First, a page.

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Fire victims in need of homes


CARLOS ATWELL

Fire victims in need of homes

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?CHARRED DEBRIS, the smell of decay and lost dreams are all that is left of five houses along President Kennedy Drive, St Michael, after a fire on Wednesday.
?Four of the houses involved had been burnt to their foundations while one still had its frame partially intact but the insides uninhabitable. Three other houses had sustained damage.
?Hours after the blaze, embers could still be seen among the nearby mahogany trees smouldering and the wind was blowing them among the graves of Westbury Cemetery so it is unknown whether the trees will eventually have to be removed.
Initial reports from Acting Chief Fire Officer Errol Maynard stated four houses destroyed and two damaged, as carried in yesterday’s DAILY NATION, but a subsequent check with the fire service yesterday revealed the numbers were higher.
The WEEKEND NATION revisited the site to speak to a few of the victims and find out what their next step was going to be. Three of them – Junette Harper, David Bennett and Marian Wickham – were in the nearby Thomas Gap area across the street.
Wickham said her home as well as her mother Norma Best’s was destroyed, neither having insurance coverage. She said they were both staying with family in New Orleans but she was not sure how long that arrangement would last, adding she liked to lime in Thomas Gap. She was critical of the Welfare Department.
“I went to the Welfare Department this morning but they are no help to us. They had us up there all day and all they give me was a $100 voucher. They told me I have to go to the fire people and the police and get a statement to bring back and I have to go see MP Michael Carrington [today],” she said.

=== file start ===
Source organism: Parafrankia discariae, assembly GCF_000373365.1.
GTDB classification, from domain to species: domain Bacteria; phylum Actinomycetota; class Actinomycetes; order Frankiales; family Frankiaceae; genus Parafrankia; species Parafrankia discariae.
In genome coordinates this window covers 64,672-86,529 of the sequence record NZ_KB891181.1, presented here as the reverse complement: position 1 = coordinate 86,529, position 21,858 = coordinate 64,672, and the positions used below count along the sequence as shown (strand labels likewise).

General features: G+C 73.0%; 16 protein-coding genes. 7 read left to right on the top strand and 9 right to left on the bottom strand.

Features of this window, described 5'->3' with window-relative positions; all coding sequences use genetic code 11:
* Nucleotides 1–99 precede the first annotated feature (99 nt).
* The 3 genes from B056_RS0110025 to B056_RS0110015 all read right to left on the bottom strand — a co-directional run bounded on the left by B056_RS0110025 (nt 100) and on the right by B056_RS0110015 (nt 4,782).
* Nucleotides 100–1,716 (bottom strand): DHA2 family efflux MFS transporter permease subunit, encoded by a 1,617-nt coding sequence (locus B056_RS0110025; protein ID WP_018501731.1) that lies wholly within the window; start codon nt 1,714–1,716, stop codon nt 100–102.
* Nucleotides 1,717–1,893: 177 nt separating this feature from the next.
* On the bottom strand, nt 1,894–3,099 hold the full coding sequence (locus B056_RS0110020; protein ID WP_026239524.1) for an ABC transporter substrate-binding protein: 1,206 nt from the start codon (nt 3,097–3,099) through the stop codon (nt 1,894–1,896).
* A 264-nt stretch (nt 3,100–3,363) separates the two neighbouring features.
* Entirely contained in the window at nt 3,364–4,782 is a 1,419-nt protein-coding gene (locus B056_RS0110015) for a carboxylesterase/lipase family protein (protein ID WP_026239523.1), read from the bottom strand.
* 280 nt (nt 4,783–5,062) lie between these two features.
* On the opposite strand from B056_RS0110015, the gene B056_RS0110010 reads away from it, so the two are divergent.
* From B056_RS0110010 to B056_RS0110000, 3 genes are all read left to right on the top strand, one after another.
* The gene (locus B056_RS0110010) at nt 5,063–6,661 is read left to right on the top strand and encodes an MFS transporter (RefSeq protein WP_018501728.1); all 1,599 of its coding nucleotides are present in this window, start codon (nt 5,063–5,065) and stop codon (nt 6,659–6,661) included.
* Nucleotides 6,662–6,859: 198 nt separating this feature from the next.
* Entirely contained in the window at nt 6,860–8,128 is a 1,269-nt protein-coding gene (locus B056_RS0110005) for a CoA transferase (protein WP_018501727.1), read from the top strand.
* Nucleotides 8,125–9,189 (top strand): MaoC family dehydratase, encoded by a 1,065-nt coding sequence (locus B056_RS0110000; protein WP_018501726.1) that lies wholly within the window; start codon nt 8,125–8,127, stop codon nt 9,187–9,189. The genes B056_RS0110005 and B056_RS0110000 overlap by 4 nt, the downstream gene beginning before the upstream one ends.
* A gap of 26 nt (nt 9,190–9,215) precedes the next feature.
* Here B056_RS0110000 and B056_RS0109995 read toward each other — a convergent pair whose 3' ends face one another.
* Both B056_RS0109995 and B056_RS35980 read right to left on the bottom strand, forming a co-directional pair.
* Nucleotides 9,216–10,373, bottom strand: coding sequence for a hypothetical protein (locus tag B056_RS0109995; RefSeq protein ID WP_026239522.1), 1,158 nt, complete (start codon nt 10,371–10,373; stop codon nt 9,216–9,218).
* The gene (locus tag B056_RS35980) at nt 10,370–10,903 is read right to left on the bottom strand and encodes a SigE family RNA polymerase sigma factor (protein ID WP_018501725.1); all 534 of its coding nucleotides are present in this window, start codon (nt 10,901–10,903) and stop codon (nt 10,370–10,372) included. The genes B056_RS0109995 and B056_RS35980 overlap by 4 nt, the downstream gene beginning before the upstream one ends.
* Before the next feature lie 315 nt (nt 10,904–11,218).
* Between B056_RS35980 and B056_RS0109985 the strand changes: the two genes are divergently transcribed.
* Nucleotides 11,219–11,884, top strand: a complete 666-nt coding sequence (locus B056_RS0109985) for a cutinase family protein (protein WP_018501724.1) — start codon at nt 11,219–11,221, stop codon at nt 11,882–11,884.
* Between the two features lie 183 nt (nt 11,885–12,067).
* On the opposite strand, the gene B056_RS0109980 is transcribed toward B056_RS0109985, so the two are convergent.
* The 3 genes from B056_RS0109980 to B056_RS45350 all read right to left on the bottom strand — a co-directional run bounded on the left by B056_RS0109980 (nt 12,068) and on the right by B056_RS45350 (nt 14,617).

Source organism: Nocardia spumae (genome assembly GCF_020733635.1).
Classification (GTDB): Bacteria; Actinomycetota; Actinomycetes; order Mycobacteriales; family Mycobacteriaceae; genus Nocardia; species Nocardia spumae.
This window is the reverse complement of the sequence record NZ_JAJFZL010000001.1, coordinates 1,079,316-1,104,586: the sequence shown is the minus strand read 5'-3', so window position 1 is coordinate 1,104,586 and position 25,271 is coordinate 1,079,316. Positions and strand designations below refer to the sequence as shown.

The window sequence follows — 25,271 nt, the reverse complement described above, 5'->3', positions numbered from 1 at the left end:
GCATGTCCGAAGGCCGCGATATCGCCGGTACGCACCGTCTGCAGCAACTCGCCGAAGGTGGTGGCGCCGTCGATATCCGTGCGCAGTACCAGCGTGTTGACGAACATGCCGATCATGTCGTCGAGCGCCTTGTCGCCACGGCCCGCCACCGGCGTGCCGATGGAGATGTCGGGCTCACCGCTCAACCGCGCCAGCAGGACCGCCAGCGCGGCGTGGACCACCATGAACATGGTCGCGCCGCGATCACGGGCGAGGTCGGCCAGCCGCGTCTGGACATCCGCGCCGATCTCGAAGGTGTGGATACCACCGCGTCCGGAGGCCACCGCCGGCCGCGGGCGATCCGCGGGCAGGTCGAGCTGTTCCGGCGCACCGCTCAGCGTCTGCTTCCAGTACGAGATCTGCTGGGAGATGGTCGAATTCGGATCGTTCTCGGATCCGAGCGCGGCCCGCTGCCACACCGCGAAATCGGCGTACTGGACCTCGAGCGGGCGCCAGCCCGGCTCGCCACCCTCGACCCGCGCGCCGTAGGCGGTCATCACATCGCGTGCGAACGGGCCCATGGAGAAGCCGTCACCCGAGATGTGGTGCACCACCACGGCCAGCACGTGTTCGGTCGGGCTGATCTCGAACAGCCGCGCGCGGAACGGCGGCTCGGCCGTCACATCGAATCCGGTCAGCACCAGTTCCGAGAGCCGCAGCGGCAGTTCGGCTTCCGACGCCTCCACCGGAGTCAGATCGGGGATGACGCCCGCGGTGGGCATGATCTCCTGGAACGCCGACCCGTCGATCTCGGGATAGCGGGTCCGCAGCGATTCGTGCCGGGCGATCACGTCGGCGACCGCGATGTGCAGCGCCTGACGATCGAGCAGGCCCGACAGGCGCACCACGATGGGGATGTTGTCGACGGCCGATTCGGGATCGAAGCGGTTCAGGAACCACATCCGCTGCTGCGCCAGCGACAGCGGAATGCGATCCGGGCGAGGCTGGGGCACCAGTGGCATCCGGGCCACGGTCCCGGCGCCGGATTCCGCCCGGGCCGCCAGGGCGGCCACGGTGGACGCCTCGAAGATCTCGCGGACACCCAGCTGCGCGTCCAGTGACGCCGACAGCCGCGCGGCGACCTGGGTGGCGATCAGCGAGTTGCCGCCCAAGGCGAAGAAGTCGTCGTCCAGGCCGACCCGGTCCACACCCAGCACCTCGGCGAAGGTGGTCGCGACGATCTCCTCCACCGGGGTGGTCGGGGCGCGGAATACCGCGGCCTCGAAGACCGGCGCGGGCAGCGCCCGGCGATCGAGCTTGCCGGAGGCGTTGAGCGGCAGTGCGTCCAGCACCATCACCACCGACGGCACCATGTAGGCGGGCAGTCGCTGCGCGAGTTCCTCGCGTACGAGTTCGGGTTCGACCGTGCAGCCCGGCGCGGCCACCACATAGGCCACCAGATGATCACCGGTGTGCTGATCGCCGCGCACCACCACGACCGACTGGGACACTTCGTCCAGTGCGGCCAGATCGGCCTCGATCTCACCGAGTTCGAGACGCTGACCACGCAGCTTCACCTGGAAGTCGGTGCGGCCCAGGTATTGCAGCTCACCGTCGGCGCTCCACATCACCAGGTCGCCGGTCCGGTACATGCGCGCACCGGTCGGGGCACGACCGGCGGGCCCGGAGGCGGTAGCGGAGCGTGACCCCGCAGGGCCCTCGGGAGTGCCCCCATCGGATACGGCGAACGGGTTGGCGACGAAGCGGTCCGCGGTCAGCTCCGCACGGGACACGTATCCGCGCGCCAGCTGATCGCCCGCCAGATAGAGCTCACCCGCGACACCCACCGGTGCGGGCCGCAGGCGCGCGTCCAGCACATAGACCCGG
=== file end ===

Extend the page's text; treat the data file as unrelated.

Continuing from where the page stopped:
Wickham said she would like if they could rebuild on the same spot, especially her elderly mother, who had lived on the spot for more than 40 years and wanted to return there.
?In comparison, Junette Harper had lived in the area for a short time, renting her home for the past four years. She said it was thanks to the efforts of the young men in the area that anything was saved at all.
“I was sleeping and they come and ‘brek’ down the door and tell me ‘fire, fire!’ and then they came in and start throwing out things,” she said, adding a bed, a stove, a room divider and three televisions were saved.
Harper said she was staying with a friend in Thomas Gap but really wanted to find somewhere else to live.
David Bennett was staying with a friend and said the clothes he was wearing were provided by another friend as he lost everything.
“I was at work when a partner of mine call me and give me the sad news. I came here straight and it was chaos; it raised my pressure and I had to go to the clinic but I couldn’t get a prescription because I didn’t have any ID. I lost everything; the only thing I had was what I was wearing,” he said.
Bennett said he now had to start from scratch but was seeking legal advice over the possibility of rebuilding on the spot as the land he had been living on for the past 20 years was not his and he had been paying rent for it.
?The cause of the fire is still under investigation.
 
 
 

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